Swearing on a Bible is a presidential inauguration tradition that goes back to George Washington. But not all presidents have chosen to swear on the Bible: Theodore Roosevelt, John Quincy Adams and Lydon B. Johnson are among those who didn't use a Bible in their inauguration ceremonies. Trump will be the fifth president, including Barack Obama, to swear on two Bibles.

Supreme Court Chief Justice John Roberts will conduct the ceremony. Discuss

A Secret Service discrimination case that has spanned more than 20 years was settled out of court for $24 million yesterday.

More than 100 black Secret Service agents argued that the security agency discriminated against black people by promoting less-qualified candidates over them from 1995 to 2005. The lawsuit began during the Clinton administration and was foisted off and delayed for several years as administrations and heads of the Secret Service changed.

Ray Moore, the lead plaintiff in the case, was part of President Clinton's security team and recalled putting in a bid for promotion 200 times and never being successful. White agents trained by him were often successful in being promoted over him.

Other plaintiffs also said they experienced the same thing, being passed over by unexperienced white agents who had lower performance ratings.

They also said the agency allowed a system of racism, including calling foreign leaders under their protection the n-word and, but the agents were told not to complain for fear of ruining their careers.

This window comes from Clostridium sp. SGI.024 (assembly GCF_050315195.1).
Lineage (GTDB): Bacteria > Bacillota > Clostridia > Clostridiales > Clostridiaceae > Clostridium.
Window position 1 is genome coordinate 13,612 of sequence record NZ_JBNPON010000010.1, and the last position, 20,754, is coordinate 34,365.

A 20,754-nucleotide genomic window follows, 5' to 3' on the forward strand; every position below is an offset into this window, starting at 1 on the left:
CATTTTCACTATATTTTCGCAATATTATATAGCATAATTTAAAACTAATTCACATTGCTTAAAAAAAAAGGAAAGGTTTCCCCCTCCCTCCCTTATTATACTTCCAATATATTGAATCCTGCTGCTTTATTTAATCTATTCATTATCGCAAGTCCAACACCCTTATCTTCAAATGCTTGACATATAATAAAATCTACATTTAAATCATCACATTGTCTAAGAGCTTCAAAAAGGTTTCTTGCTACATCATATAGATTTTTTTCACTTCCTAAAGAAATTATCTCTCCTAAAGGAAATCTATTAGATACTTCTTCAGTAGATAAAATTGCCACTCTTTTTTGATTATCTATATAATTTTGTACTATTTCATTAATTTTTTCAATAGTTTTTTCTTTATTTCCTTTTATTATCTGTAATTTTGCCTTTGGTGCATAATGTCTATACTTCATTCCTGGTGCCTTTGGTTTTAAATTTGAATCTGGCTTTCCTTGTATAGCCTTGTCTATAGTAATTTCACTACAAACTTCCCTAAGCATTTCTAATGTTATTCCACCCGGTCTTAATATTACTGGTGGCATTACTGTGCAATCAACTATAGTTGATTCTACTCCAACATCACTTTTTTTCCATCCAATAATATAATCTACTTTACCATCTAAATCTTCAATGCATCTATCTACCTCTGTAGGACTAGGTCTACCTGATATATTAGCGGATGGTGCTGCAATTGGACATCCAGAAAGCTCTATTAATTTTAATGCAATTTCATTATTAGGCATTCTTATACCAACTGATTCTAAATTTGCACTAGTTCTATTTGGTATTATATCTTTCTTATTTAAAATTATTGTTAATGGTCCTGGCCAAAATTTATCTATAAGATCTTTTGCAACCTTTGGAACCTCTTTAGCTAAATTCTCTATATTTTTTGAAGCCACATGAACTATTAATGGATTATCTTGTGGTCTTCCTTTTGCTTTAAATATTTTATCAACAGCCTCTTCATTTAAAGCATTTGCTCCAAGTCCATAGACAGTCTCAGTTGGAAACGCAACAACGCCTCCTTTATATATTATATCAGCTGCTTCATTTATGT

The agency has agreed to the settlement, but admits to no wrongdoing and no guilt of having an institutional bias within the ranks.

Jeh Johnson, the Homeland Security secretary who oversees the Secret Service, had his agency reopen this case to find a resolution before President Obama's term ended. In a statement, he said: “I am pleased that we are able to finally put this chapter of Secret Service history behind us. Had the matter gone to trial, it would have required that we re-live things long past, just at a time when the Secret Service is on the mend.”

The claim began with eight original plaintiffs, who will each get up to $300,000.

As part of the settlement, the Secret Service will have a new hotline for agents to report incidents and those incidents will be tracked when it comes time for those people to be promoted. Discuss

According to House Republicans, President-elect Donald Trump would prefer to build what he has referred to as the "Great Wall" between Mexico and the United States with taxpayer money through Congress. According to a report by CNN, Trump's administration would send the wall through the appropriations process as early as April.